Does this make any sense?


Mark
10 Acers in the Blue Ridge Mountains

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Re: Kiln floor?
« Reply #9 on: April 11, 2004, 09:30:00 AM »
Woodchucker
Expanded styro comes in a 150 & 250 formula (rating) the 150 is designed for above grade none structural use the 250 is more dense and is used below grade and is resistant to compression. The rating should be printed right on each sheet, If not have the sales person pull the data sheet to find the lb PSI rating.
If it can't be nailed or glued then screw it

Offline WoodChucker

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Re: Kiln floor?
« Reply #10 on: April 11, 2004, 09:36:47 AM »
Good to know, thanks and I'll make sure to check that out.

R.T.
If a Husband & Wife are alone in the forrest fighting and no one is around to hear them, is he still wrong anyway?

Offline WoodChucker

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Re: Kiln floor?
« Reply #11 on: April 11, 2004, 09:41:12 AM »
Mark, almost missed your post, glad I went back. Thanks for all the info and YES, it makes a lot of sense. Sure appreciate the help!

R.T.
If a Husband & Wife are alone in the forrest fighting and no one is around to hear them, is he still wrong anyway?

Offline Den Socling

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Re: Kiln floor?
« Reply #12 on: April 11, 2004, 10:14:06 AM »
When it comes to kiln carts, my personel preference is mutiple wheels. If you use ony four, 1/4 of the the weight is on each wheel and that can be a lot of psi at the point the wheel touches the track/floor. I like to use 4" v-groove on about 3' centers. You end up with a cart that resembles the trucks used in conventional track kilns. By doing so, your cart is very low and doesn't take much space in the chamber. Also, there's very little wear and tear. And finally, if one wheel runs into a splinter, it doesn't stop you cold.  ;D

Offline WoodChucker

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Re: Kiln floor?
« Reply #13 on: April 11, 2004, 11:53:22 AM »
Thanks Den, appreciate the info. Where do you buy your cart wheels at? And are you talking about 4" wide or 4" diameter on the wheels? BTW, great web site you have!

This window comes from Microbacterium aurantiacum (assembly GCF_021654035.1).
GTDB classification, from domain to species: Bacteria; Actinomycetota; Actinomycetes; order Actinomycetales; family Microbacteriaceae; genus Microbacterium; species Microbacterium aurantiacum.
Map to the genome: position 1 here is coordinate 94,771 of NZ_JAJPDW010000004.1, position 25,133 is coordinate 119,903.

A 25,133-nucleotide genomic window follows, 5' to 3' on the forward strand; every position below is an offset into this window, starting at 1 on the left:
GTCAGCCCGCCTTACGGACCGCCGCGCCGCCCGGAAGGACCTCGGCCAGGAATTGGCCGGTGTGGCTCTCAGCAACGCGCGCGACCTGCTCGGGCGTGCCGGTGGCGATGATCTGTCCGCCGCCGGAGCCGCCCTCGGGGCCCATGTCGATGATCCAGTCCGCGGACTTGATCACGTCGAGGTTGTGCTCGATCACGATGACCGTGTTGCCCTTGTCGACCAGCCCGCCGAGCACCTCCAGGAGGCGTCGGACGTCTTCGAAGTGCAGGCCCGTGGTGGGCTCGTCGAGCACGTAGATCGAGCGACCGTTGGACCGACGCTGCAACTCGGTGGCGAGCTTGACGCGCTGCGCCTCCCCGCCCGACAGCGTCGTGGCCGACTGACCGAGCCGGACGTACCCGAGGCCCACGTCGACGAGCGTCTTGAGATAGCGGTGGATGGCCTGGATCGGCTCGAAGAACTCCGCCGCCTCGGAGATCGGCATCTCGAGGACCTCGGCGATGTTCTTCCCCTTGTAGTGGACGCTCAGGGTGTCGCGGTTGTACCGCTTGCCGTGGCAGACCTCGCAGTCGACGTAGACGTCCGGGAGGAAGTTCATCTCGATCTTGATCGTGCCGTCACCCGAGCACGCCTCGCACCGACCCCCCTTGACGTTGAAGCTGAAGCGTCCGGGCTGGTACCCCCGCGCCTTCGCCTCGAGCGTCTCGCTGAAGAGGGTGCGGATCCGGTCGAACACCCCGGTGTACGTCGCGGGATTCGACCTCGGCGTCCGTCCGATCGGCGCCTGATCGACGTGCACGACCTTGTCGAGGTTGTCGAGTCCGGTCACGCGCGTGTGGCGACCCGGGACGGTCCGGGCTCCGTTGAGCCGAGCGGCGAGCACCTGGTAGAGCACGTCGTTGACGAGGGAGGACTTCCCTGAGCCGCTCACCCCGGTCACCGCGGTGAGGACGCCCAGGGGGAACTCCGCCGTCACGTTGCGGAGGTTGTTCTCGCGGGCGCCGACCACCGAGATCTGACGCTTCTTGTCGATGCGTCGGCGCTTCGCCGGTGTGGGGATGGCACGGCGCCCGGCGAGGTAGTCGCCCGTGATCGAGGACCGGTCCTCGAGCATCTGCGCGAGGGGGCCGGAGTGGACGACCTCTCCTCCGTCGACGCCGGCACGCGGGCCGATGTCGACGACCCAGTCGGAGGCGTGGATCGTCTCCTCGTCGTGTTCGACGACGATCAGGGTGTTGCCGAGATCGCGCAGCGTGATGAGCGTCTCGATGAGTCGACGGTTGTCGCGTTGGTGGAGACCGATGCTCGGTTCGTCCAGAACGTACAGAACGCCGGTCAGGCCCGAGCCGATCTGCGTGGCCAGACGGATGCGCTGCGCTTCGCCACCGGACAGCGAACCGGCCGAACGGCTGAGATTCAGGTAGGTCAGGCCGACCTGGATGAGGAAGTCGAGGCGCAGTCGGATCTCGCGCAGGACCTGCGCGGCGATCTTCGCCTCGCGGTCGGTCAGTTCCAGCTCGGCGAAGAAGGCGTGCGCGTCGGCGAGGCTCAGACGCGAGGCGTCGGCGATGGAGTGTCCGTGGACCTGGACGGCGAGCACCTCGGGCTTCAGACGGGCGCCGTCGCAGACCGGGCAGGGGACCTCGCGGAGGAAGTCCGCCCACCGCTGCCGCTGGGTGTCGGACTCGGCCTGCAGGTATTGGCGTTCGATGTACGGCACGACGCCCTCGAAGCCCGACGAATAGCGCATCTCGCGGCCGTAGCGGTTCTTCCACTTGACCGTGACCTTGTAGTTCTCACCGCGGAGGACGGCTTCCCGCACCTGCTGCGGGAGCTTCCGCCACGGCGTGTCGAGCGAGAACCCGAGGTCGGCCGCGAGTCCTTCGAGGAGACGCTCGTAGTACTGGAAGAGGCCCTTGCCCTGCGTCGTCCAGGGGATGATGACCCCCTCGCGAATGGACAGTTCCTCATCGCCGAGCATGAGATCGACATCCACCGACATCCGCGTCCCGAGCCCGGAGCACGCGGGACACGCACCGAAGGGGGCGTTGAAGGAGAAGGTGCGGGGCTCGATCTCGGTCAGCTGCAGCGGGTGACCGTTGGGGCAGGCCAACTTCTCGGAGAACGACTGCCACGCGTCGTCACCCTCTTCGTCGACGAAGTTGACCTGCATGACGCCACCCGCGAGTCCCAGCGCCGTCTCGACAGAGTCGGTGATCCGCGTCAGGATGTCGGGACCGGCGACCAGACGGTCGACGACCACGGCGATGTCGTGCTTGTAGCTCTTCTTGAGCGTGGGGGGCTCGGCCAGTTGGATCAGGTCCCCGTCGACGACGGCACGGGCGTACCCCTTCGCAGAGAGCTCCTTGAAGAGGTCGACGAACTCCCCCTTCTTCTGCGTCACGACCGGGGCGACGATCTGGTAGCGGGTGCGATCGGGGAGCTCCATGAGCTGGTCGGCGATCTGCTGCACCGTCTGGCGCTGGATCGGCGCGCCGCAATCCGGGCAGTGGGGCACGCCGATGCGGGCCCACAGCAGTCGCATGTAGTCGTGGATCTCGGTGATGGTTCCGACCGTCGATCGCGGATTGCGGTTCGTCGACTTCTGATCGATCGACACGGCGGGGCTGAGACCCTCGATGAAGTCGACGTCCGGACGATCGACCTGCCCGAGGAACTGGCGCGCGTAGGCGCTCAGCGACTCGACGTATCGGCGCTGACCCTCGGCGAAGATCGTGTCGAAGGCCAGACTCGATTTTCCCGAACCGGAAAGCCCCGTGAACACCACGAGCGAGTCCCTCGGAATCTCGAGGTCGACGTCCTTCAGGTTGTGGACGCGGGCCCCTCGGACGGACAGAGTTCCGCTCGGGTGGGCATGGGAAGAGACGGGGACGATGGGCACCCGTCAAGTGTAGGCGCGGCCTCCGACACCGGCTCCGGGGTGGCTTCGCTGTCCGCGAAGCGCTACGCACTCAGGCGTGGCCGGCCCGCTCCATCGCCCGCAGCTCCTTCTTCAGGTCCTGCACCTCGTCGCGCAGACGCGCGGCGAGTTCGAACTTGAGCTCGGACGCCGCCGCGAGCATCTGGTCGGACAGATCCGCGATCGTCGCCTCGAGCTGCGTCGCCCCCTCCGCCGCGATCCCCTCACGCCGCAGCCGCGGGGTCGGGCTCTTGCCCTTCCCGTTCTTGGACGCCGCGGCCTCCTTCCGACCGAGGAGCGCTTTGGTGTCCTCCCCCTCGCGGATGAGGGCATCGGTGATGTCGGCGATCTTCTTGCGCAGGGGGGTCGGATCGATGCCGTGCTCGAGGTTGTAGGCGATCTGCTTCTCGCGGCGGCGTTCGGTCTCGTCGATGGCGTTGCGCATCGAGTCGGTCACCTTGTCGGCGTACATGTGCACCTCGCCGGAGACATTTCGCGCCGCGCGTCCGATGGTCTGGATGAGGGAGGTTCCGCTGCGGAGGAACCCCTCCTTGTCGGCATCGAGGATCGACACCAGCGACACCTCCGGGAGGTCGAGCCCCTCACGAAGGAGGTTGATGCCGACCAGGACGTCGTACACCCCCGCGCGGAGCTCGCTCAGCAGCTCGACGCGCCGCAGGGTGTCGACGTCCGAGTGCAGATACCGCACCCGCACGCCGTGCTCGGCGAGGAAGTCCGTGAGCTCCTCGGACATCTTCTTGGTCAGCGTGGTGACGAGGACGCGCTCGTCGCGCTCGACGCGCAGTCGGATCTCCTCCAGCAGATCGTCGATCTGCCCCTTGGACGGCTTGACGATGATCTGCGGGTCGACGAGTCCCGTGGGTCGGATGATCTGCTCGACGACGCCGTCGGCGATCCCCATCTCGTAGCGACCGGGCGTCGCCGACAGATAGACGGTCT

R.T.
If a Husband & Wife are alone in the forrest fighting and no one is around to hear them, is he still wrong anyway?

Offline Den Socling

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Re: Kiln floor?
« Reply #14 on: April 11, 2004, 12:06:03 PM »
I use 4" diameter but they are a little hard to work with. You can get 5", 6" or whatever you want. You can buy them from general suppliers like McMaster/Carr or Grainger or specialized distributors like Castor Connection.

When I run 4" wheels on 3/4" SS angle, there is only 1.75" of wasted space under the cart.

I'll pass the mention of the website to Little Kelley.  :)

Offline Ga_Boy

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Re: Kiln floor?
« Reply #15 on: April 11, 2004, 12:56:02 PM »
Den,

When you mentioned 3/4" SS, are you referring to Stainless Steel?  If so, is the stainless an off the shelf item from your local steel supplier?  

I like the idea a SS, as it should hold up very well in a kiln environment.  Although if you are using Stainless then you already knew that as this and this is why you are using stainless. ::)   I can be a master of the obvious at times. ;D

One more question.  Are the wheels from McMaster and the other suppliers cheaper than the ones sold by Nyle?



Mark
10 Acers in the Blue Ridge Mountains

Offline Den Socling

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Re: Kiln floor?
« Reply #16 on: April 11, 2004, 01:16:50 PM »
 :D yep. That's 3/4" x 3/4" x 1/8" stainless steel angle that is available off the shelf.

I wouldn't know about Nyle's prices but I can say that wheels from different sources can be very similar. Just look for the weight rating.

Offline WoodChucker

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Re: Kiln floor?
« Reply #17 on: April 11, 2004, 02:05:25 PM »
Thanks again Den, I'll check out those web sites.

R.T.
If a Husband & Wife are alone in the forrest fighting and no one is around to hear them, is he still wrong anyway?

Offline smwwoody

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Re: Kiln floor?
« Reply #18 on: April 11, 2004, 09:23:28 PM »
The better wheels are grease-able.  keeps things rolling real smooth.  

Woody
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Offline Don_Lewis

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Re: Kiln floor?
« Reply #19 on: April 12, 2004, 05:28:34 AM »
Oops...maybe I posted this someplace else. Nyle wheels are 3" wide by 6" diameter and are rated at 2500 lbs. The have ball bearings and come with a short hollow shaft (axle). They have a flat surface as well as a groove. Stacking and shipping wheels is like selling barbells and if someone has a better source, it is a business Nyle would not regret losing.

Offline Den Socling

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Re: Kiln floor?
« Reply #20 on: April 12, 2004, 05:30:46 AM »
I'll mention, also, that you can buy cold ground stainless steel round for axles. All you have to do is cut it to length, slide it through the wheel's bearings and your cart's frame and then secure the assembly with collars.